There was a huge sigh of relief with Gasperini’s departure but the Inter squad’s morale was at rock bottom and the chaos that Gasperini had caused meant that recovery was going to be a difficult task and so Moratti decided to employ the one coach that is renowned for being football’s Mr Fixit, Claudio Ranieri, even though Ranieri was handed a contract until the end of the 2012/13 season we all knew that he was only a temporary measure to bring a bit of stability back to the Inter squad and I have to say was a great decision by Moratti.
Ranieri proved his worth by claiming a 3-1 victory over Bologna on his debut, which was also Inter’s first competitive win of the season. He also led the reinvigorated Inter to a Champions league 2-3 away win to CSKA Moscow, this was followed by a fantastic run of seven consecutive Serie A wins including an important away derby win against Milan, which took the Nerazzurri from just above the relegation places up to being contenders to win the Scudetto.
Ranieri had done what he had been brought in to do, but it was at this point where the cracks started to show in his tactical ability and the aging old guard that he relied on were starting to look tired. This coincided with the return of Wesley Sneijder who had been out with a long-term injury and the fact that Ranieri’s tactics didn’t include a trequartista left the Italian coach looking lost while he tried to include Inter’s biggest star.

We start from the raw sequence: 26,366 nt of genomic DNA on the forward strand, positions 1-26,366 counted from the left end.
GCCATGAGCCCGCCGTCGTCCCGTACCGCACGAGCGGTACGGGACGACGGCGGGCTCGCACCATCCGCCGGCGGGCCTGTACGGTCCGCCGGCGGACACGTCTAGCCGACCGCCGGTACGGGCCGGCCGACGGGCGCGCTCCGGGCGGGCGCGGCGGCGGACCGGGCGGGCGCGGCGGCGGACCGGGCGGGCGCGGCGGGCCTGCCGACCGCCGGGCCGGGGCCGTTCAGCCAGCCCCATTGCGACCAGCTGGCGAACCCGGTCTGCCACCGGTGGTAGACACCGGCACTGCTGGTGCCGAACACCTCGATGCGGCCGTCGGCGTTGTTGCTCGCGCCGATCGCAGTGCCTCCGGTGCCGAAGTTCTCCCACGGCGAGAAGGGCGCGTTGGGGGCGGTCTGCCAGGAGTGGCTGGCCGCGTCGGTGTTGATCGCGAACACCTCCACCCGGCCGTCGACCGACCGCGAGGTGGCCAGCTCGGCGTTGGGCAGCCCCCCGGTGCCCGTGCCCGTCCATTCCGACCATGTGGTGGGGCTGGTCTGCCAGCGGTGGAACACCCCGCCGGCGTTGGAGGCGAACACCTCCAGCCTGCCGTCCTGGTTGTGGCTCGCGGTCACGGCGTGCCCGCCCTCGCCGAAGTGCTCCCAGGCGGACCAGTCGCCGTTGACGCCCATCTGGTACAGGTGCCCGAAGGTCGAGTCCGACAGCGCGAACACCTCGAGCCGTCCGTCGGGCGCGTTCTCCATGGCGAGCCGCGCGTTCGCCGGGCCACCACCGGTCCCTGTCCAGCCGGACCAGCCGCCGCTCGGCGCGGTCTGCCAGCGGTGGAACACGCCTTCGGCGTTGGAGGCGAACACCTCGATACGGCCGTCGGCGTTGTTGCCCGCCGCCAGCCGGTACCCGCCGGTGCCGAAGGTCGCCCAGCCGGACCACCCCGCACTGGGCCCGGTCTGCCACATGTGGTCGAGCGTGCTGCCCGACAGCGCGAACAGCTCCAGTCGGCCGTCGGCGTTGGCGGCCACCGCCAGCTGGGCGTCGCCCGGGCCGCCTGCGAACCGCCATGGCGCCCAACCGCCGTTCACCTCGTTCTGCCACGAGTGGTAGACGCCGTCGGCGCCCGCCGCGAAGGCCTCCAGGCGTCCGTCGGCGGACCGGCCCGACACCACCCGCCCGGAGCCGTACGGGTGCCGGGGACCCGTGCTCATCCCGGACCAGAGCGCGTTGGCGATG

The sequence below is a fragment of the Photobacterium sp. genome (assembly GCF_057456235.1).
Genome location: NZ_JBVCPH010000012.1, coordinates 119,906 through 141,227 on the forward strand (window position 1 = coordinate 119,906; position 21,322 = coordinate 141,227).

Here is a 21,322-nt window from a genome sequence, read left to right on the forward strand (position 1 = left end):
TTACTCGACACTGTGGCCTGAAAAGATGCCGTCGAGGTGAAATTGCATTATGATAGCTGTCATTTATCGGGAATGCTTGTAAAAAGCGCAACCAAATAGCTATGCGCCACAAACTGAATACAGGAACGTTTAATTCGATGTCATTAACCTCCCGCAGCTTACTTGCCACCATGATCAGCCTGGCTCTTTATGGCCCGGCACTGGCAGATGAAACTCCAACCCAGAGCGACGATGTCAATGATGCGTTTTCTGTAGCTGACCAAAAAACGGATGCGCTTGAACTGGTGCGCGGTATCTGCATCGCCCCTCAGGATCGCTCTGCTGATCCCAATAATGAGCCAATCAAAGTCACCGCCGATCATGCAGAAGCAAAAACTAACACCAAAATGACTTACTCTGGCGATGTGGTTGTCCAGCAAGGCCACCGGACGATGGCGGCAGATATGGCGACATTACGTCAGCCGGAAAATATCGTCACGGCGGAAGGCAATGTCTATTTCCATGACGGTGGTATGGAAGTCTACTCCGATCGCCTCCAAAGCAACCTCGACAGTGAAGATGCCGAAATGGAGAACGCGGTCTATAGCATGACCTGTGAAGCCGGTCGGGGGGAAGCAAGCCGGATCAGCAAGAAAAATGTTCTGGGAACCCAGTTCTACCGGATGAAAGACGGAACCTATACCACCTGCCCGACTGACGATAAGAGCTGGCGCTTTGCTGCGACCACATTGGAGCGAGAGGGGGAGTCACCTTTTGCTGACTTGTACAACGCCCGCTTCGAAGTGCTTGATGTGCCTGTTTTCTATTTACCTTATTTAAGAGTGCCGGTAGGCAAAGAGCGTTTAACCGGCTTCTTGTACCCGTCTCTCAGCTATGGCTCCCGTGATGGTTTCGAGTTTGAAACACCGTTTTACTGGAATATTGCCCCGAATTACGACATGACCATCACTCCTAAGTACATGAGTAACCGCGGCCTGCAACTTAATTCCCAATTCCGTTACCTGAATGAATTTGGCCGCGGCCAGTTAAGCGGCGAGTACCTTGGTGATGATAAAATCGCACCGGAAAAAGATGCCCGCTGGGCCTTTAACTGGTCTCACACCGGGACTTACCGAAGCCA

The result of this was a run of loses that sunk morale to another all time low and had the fans turning against not only Ranieri, but also against the President Moratti as well. There was so much anger and disbelief at how bad Inter were playing that fans, myself included, were even blaming Sneijder for the huge drop in form just because it coincided with his return to the squad. For this I can only apologise to him for placing the blame unfairly, the truth of the matter was that Ranieri had lost the faith of the squad and was unable to inspire the players to play to the best of their abilities and so for the second time this season Inter lost the Derby d’Italia and Moratti was forced to change his head coach yet again.
Luckily for our President there was some good news for the club on that day as Andrea Stramaccioni led the Inter Primavera team to victory in the Next Gen Series (equivalent to the Champions League for youth teams) and had shown that he had great potential to be the coach that Moratti had been looking for to rejuvenate the first team. And so for the final 11 matches of the season Stramaccioni stood in as caretaker while Moratti evaluated his potential to lead us back to success next season, with seven wins, two draws and only two loses in his time as caretaker he has more than proved his worth to Inter and has since been rewarded with a full three-year contract.
Not only has Stramaccioni proven his worth with results on the pitch but he has shown his charisma and man management skills off the pitch with influential players like Javier Zanetti and Wesley Sneijder singing his praises. The effect he has had on the team has been evident in the matches he’s been in charge of bringing back an attacking, fluid and entertaining style of football to the Nerazzurri squad. With a shakeup in the ranks of players over the summer I for one am excited to see what Stramaccioni can do for us next season and I hope that this will really be the end of the post Mourinho hangover we’ve been suffering for the past two seasons. Can Stramaccioni be the new beginning that has been needed by Inter since winning the treble in 2010? I truly hope so!
Posted on June 15, 2012, in InterFamily, Misc., Serie A and tagged Football, Gasperini, Inter, Moratti, Nerazzurri, Ranieri, Season Review, Serie A, Sneijder, Stramaccioni. Bookmark the permalink. 3 Comments.